Background: Intermittent fasting has gained substantial popularity in the past decade. The most popular form of intermittent fasting is time restricted eating (TRE) , which involves eating within a 4-to-10-hour window and water fasting for the rest of the day. Short-term studies (2 months) indicate that TRE produces mild reductions in body weight and markers of glucose regulation. What remains unknown is whether longer durations of TRE (6-months) can lead to even greater improvements in these diabetes risk factors. In addition, whether TRE is more effective than daily calorie restriction (CR) for improving these endpoints, also remains unknown.

Objective: The purpose of this study was to compare the effects of 8-h TRE versus daily CR on body weight, body composition, and markers of glucoregulation, in adults with obesity.

Design: Participants were randomized to 1 of 3 groups for 6-months: 8-h TRE (n = 24, 12-8pm eating window, 8pm-12pm fasting window) , CR (n = 22, 25% energy restriction daily) , or a control (n = 19, no food or meal timing restrictions) .

Results: Weight loss was not significantly different between the TRE (-3.4 ± 0.7%) and CR group (-4.9 ± 1.4%) by month 6. Only the CR group experienced significant weight loss (P = 0.02) versus controls (-0.7 ± 1.1%) . Changes in fat mass, lean mass, and visceral fat mass were not significantly different between groups post-treatment. Likewise, no significant changes in fasting glucose, fasting insulin, or HbA1c were observed. Changes in insulin resistance (assessed via HOMA-IR) did not differ between TRE (-0.50± 0.35 %) , CR (-0.56 ± 0.39 %) , or controls (0.37 ± 0.43%) .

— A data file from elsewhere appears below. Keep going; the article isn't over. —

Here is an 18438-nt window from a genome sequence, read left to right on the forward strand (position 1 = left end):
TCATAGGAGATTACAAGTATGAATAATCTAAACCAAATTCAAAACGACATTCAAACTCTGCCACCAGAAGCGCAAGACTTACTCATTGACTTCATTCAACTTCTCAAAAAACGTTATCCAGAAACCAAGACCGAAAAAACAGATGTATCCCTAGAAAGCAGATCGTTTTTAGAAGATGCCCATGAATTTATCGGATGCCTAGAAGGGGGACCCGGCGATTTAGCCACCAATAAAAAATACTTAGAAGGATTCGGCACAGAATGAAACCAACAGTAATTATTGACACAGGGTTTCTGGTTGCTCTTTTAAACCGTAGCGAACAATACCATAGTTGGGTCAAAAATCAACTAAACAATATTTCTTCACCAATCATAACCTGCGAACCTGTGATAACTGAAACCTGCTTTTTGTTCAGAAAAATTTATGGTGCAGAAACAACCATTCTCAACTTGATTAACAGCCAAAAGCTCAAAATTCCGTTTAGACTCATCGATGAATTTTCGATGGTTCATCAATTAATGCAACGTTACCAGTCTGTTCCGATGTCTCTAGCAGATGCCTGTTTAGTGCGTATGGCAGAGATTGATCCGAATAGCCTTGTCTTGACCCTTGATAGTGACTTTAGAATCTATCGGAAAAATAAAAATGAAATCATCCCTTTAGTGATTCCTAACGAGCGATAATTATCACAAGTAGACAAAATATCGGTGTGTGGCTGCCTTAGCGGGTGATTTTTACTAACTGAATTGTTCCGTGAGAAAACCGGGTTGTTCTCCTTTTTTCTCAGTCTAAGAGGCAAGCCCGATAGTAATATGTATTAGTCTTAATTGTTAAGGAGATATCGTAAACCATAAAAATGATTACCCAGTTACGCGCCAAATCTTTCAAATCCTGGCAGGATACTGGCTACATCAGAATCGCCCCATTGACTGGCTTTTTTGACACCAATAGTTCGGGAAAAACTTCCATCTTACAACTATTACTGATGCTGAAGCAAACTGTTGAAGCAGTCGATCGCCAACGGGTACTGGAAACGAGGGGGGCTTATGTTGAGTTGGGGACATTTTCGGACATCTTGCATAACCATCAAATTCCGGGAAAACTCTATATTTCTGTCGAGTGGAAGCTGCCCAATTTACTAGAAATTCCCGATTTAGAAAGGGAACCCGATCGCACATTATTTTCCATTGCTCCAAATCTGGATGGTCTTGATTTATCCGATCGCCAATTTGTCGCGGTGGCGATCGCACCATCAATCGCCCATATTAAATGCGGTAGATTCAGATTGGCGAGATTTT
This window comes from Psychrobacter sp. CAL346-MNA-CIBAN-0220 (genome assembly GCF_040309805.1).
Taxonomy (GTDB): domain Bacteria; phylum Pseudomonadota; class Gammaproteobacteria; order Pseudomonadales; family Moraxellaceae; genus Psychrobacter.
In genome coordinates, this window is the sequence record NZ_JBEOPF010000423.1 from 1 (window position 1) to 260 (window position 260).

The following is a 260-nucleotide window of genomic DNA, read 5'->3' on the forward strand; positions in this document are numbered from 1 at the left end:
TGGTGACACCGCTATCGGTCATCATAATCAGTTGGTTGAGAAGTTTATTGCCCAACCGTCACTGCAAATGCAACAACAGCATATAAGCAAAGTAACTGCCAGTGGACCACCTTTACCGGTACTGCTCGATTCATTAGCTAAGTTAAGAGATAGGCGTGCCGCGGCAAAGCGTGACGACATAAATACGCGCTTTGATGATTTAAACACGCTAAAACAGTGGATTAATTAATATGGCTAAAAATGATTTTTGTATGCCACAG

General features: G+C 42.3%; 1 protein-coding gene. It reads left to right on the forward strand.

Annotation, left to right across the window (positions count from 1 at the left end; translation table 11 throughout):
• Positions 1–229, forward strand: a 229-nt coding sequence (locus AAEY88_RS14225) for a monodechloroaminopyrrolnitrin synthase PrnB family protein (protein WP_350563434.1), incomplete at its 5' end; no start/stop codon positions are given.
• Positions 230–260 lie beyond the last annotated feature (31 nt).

Conclusions: These findings suggest that TRE does not produce greater weight loss than traditional dieting (CR) over 6-months. Our findings also show that neither diet had any beneficial effect on body composition of markers of glucoregulation, versus controls, in adults with obesity.


S.Cienfuegos: None. S.Lin: None. K.Gabel: None. M.Mcstay: None. A.Mulas: None. K.Varady: None.


R01DK128180 , NIH (NIDDK)

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